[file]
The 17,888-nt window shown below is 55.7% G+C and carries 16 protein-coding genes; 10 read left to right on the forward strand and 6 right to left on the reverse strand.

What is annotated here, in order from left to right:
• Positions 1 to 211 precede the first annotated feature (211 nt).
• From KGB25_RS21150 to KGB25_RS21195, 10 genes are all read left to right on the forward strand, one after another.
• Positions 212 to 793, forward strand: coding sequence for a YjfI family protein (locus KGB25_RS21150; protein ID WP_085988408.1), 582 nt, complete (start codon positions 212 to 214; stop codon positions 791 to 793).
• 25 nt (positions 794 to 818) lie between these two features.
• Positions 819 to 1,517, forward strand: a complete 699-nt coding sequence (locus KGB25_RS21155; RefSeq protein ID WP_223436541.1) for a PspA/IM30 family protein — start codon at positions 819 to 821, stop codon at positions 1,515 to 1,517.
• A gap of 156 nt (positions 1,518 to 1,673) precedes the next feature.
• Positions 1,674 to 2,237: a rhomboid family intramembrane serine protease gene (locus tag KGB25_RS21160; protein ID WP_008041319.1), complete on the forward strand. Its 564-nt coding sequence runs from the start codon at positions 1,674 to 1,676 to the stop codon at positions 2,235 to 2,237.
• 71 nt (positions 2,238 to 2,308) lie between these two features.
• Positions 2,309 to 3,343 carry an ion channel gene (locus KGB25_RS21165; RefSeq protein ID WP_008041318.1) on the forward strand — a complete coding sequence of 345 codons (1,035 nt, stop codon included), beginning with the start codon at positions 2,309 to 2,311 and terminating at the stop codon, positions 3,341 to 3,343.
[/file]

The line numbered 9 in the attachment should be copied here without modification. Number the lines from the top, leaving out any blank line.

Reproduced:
• Positions 1,674 to 2,237: a rhomboid family intramembrane serine protease gene (locus tag KGB25_RS21160; protein ID WP_008041319.1), complete on the forward strand. Its 564-nt coding sequence runs from the start codon at positions 1,674 to 1,676 to the stop codon at positions 2,235 to 2,237.